Things got a bit hectic when I paid a recent visit to Duluth. My plans were to hit all the craft breweries in the Twin Ports and try as many beers as I could manage at each.
However, you know what they say about making plans…
I did bring some local beers home with me, and after diving into the brews of Bent Paddle, I wish I had spent more time there.
While at the brewery I had an oak-aged Belgian that I barely recall because I was so wowed by the next beer, Cold Press Black, the brewery’s coffee-infused Black Ale, which was recommended by fellow Duluth native Steve Olson, who brews traditional German beers for a German restaurant in Appleton, Wis.
Cold Press Black is the brewery’s flagship Black Ale infused with Duluth Coffee Company’s “Crazy Juice” cold-press coffee. Deep, rich coffee tones come on strong in this husky black ale. I brought some Cold Press Black home, and it is every bit as good in the can as it was fresh on tap. It’s just a great beer.
OK, I thought, the coffee ale is a homerun brew, but what else can these Bent Paddle brewers do?
I decided to turn next to BP’s Lollygagger Pale Ale. A great pale ale is a matter of balance, something most American craft brewers either ignore or are unable to achieve.
I grew up on the balanced nuances of English pales and IPAs, so I find most – but not all – American craft pales and IPAs to be repulsively unbalanced in favor of hops.
Imagine the surprise and immense delight after my first sip of Bent Paddle’s deliciously balanced Lollygagger. Even though the brewery describes it as a West Coast-style pale ale (which to my mind means hop dominant), malt and hops make their presence known in Lollygagger as an inseparable team working for the unique flavor profile of a well-balanced beer. The deep, sweet aroma is itself intoxicating. This is one of the good American-produced pale ales.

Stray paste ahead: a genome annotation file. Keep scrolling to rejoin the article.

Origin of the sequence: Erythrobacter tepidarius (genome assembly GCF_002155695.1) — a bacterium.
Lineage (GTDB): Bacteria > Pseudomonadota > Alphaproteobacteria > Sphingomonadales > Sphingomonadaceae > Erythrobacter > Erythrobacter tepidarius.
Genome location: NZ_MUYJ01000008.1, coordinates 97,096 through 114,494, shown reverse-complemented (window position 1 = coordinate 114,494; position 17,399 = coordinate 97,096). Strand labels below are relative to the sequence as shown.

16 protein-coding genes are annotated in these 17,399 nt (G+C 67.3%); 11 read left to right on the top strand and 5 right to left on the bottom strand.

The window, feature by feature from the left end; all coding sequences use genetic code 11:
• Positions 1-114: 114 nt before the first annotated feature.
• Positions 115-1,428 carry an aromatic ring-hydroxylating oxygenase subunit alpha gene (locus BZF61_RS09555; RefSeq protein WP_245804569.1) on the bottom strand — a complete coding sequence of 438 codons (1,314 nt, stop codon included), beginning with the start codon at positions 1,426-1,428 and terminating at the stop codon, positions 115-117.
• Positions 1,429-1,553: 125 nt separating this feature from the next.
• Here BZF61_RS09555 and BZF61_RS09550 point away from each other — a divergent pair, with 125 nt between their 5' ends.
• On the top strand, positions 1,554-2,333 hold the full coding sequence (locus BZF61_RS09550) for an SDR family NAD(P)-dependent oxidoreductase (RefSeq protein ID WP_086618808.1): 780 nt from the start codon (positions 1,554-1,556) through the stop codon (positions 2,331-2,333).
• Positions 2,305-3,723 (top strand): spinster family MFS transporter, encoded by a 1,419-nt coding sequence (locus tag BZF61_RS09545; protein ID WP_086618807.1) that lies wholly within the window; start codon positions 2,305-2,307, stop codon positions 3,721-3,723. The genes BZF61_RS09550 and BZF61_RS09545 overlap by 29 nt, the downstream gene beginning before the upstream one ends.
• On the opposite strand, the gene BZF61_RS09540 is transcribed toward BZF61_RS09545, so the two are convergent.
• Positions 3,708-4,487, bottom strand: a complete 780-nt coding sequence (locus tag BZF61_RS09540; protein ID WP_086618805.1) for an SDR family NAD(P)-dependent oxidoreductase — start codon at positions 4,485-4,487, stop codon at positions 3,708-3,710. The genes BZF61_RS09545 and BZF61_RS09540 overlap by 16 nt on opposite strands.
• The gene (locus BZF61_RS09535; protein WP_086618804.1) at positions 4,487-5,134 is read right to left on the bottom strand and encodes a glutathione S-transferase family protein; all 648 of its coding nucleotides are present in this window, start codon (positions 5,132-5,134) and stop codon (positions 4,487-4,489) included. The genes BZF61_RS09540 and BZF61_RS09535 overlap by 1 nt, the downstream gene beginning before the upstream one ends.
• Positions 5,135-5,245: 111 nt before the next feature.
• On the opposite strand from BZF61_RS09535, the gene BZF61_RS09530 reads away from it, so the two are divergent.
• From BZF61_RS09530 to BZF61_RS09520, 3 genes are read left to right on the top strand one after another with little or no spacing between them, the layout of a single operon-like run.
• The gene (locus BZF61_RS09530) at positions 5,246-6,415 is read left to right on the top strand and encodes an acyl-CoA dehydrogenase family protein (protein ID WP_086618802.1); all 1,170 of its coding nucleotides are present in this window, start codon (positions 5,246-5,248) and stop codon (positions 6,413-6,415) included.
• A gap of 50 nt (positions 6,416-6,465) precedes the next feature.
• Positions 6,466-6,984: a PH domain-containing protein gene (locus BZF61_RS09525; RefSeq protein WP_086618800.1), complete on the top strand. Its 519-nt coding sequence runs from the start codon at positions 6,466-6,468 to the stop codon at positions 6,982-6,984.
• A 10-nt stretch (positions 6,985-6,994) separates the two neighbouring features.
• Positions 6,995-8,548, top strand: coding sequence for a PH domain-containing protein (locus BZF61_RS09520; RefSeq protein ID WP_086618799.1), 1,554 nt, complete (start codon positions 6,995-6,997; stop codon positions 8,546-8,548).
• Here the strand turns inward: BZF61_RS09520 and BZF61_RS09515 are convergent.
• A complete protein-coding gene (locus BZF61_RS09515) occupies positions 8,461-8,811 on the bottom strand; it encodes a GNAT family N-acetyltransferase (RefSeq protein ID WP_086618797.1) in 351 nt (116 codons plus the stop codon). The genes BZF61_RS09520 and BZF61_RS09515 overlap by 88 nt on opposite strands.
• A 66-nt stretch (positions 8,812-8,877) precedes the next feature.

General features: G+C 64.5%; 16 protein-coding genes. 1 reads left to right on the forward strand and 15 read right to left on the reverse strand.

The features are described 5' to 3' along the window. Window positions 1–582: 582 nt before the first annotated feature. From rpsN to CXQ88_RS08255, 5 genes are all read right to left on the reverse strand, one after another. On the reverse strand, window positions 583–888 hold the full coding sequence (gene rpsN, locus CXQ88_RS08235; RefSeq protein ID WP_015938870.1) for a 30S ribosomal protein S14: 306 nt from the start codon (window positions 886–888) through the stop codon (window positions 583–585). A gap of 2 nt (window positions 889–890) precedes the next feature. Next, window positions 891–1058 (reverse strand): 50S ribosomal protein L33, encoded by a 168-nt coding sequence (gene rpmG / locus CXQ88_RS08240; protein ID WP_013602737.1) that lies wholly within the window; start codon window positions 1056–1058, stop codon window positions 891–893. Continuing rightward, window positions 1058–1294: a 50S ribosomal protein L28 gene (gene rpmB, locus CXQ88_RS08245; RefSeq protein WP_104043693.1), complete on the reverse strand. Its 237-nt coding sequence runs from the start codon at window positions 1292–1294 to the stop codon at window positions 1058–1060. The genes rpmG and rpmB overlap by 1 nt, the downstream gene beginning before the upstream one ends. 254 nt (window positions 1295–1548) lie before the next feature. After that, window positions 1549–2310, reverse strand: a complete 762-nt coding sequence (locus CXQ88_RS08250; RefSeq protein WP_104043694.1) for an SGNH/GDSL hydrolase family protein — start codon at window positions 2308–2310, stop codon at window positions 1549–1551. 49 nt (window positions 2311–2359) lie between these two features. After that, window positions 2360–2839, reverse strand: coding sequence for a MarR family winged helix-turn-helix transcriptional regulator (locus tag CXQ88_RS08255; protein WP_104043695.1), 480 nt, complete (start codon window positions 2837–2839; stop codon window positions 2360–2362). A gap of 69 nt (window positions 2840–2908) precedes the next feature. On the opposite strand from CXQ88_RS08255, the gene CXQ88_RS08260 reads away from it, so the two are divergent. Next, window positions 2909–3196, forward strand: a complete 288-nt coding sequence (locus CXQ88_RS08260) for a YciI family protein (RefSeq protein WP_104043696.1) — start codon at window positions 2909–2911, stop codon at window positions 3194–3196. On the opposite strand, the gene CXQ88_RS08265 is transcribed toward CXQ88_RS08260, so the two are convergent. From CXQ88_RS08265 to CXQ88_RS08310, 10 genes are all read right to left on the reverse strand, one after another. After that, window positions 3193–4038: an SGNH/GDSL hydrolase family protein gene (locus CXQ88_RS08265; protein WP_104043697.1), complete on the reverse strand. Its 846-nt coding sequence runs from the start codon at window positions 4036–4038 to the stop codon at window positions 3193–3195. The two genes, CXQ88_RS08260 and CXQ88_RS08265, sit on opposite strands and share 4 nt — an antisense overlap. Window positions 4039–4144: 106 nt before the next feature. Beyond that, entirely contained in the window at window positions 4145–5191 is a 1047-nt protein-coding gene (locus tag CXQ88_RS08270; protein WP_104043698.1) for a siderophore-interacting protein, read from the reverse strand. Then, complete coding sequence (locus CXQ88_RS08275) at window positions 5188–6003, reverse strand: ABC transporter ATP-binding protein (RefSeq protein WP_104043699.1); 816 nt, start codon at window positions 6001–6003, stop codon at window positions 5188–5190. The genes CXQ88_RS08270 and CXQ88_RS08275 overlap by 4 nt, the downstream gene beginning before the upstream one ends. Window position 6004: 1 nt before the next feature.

So my hopes might have been insanely high when I opened a can of Bent Paddle’s 14° ESB. Can they keep up the excellence?
Yup. No problem.
This is a beautiful, deep amber-colored ESB with a nutty sweet malt presence and a hop-tang finish. It might be turned up a notch or two compared to your traditional English ESBs, but I drank mine from an English half-pint glass and with each sip felt myself transported to one of the locals I frequented in England.
So, bravo Bent Paddle! I wish I had brought more varieties home, and I look forward to dipping my paddle more thoroughly in your West End taproom during my next visit.